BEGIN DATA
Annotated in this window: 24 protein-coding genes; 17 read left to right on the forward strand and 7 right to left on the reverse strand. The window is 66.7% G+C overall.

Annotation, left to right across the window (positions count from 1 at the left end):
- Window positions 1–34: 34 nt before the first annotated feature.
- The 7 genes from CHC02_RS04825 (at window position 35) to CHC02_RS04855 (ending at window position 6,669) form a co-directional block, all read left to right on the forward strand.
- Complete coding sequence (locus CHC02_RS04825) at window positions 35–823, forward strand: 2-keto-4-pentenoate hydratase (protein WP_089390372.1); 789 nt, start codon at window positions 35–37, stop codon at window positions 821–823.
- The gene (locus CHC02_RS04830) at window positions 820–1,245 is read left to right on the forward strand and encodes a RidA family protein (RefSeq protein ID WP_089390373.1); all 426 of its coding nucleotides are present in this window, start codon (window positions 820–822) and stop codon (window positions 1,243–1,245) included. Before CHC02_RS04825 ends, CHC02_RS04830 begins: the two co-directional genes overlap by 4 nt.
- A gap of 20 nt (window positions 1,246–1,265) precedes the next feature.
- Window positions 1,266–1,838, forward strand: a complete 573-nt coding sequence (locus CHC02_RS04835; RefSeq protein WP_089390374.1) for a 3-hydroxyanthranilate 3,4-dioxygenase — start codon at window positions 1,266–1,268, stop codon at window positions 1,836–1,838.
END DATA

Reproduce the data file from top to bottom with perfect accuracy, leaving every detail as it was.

Annotated in this window: 24 protein-coding genes; 17 read left to right on the forward strand and 7 right to left on the reverse strand. The window is 66.7% G+C overall.

Annotation, left to right across the window (positions count from 1 at the left end):
- Window positions 1–34: 34 nt before the first annotated feature.
- The 7 genes from CHC02_RS04825 (at window position 35) to CHC02_RS04855 (ending at window position 6,669) form a co-directional block, all read left to right on the forward strand.
- Complete coding sequence (locus CHC02_RS04825) at window positions 35–823, forward strand: 2-keto-4-pentenoate hydratase (protein WP_089390372.1); 789 nt, start codon at window positions 35–37, stop codon at window positions 821–823.
- The gene (locus CHC02_RS04830) at window positions 820–1,245 is read left to right on the forward strand and encodes a RidA family protein (RefSeq protein ID WP_089390373.1); all 426 of its coding nucleotides are present in this window, start codon (window positions 820–822) and stop codon (window positions 1,243–1,245) included. Before CHC02_RS04825 ends, CHC02_RS04830 begins: the two co-directional genes overlap by 4 nt.
- A gap of 20 nt (window positions 1,246–1,265) precedes the next feature.
- Window positions 1,266–1,838, forward strand: a complete 573-nt coding sequence (locus CHC02_RS04835; RefSeq protein WP_089390374.1) for a 3-hydroxyanthranilate 3,4-dioxygenase — start codon at window positions 1,266–1,268, stop codon at window positions 1,836–1,838.